Mario's Blog

The journal of a software developer who has a fondness of cheese

Remote Website Backups With Mysqldump and Rsync

Today I went through the process of creating a very simple automated backup solution for my linux web server using mysqldump and rysnc. I thought i’d share as it’s really easy to do and you should always be backing up your info.

The machine i’m backing up hosts my live websites, database server (mysql) and git repositories. I also have a linux machine at home that can be accessed over ssh which will be receiving the backups. The rsync setup process will differ if you’re using a local machine.

The first thing to do is to setup mysqldump to output the contents of the database. This can be fairly system intensive for large databases, but mine is quite small so it’s ok to run and finishes fairly quickly.

The mysqldump tool should be included in your mysql installation, there are similar tools for other DBMS’s too. By default mysqldump outputs to the STDOUT, so we can redirect the output to a file of our choice, here’s how:

mysqldump -AR -u [username] -p[password] > [location]

Just fill in your database username, password and the output location you want and run it on the terminal, and yes there SHOULD NOT be a space between -p and your password :)

You should have a sql file with all of your database data. The dump can be setup as a cron task, i’ve set mine up to run every day at midnight. Simply run crontab -e to modify your cron configuration and put in the following line.

0 0 * * * mysqldump --all-databases -u [username] -p[password] > [location]

We can now go ahead and setup rsync to backup our information. Rsync was already installed on my system but if you don’t have it already you can grab it using apt or any other package manage, here’s how in apt.

sudo apt-get install rsync

Once installed we need to setup our backups. Rsync can be setup using configuration files that can be altered to suit your needs. Just for convenience i’ve just run rsync directly rather than using configuration files. Here’s how.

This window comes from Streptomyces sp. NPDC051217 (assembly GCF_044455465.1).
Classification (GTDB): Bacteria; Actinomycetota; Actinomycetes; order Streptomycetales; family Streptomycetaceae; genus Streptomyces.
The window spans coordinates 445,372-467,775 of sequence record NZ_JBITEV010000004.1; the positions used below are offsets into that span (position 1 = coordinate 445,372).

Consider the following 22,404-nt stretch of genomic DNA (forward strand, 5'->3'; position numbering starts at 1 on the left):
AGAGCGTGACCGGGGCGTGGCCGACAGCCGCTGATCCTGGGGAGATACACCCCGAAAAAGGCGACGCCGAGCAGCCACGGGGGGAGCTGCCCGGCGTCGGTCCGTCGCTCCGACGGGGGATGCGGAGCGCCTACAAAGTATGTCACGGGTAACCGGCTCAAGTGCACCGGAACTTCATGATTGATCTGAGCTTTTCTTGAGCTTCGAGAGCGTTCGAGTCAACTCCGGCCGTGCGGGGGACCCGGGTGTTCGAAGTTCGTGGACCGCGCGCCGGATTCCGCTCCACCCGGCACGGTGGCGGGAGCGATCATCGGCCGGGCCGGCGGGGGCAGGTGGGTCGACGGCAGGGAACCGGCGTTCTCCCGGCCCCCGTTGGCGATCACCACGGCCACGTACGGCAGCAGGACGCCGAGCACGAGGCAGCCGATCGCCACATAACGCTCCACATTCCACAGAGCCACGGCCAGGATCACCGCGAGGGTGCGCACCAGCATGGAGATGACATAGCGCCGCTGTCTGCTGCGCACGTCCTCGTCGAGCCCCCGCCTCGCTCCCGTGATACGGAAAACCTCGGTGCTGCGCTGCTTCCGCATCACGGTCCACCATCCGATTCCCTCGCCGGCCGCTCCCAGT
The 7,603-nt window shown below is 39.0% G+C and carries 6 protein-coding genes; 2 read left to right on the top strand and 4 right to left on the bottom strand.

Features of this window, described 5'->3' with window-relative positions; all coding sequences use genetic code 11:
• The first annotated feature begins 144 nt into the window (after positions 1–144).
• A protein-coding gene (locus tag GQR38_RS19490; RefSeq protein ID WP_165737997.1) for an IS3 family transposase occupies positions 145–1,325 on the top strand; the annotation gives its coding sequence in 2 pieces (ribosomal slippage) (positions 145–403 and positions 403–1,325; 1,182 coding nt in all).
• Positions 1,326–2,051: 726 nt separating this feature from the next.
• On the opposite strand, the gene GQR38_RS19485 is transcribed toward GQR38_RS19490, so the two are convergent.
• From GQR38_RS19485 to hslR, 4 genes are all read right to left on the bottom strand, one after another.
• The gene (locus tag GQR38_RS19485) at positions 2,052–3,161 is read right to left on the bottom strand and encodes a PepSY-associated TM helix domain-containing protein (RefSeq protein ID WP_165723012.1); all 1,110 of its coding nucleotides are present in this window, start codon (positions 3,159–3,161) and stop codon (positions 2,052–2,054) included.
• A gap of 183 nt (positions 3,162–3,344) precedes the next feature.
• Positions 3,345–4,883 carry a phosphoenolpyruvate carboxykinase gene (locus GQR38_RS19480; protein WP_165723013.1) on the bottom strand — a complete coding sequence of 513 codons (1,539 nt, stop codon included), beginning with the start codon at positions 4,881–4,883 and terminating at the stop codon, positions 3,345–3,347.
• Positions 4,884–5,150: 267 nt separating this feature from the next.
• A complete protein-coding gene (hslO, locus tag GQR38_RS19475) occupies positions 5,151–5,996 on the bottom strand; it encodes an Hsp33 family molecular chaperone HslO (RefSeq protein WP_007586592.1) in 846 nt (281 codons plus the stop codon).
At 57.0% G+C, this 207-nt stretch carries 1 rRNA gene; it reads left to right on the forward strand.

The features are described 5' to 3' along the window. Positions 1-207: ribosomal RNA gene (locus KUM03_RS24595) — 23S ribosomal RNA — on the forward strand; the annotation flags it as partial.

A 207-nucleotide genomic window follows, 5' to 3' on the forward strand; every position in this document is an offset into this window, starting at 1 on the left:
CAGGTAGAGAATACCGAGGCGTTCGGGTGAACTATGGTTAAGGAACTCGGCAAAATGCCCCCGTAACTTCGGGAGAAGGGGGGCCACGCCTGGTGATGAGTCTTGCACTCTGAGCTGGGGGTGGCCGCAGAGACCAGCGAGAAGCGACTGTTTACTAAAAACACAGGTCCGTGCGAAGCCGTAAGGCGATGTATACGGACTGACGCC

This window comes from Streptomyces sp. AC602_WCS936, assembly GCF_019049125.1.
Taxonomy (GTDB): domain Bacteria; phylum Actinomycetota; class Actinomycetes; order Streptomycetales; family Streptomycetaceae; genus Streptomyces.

rsync -e ssh -p 50001 -azvP /var/backups/mysql/ [username]@[hostname]:[path]

OK, so there’s a bit much there, here’s what each part does. We’re calling the rsync command, my machine that will be getting the backups is available through ssh on port 50001, so the -e command sets up rsync to use ssh on port 50001. The -a flag sets archive mode which will recursively look through directories and preserve symlinks/times/groups and owners of files, -v gives us a verbose output with more info and -P gives us a nice little progress bar.

You can just copy the example code and fill in the username, hostname and path with your own receiving servers details and then run the command on the command line.

Once it’s all working we can put it into cron and specify that it gets run once daily. We can set it up to run at 10 minutes past midnight, this should give our mysql dump a chance to finish before we back it up. For the cron task we won’t need a verbose output or a progress bar so we’re only using -az and not -azvP. The P flag does allow for partial transfers which we still want, so i’ve added --partial to the cron.

10 0 * * * rsync -e ssh -p 50001 -az --partial /var/backups/mysql/

That’s it. We’re all done!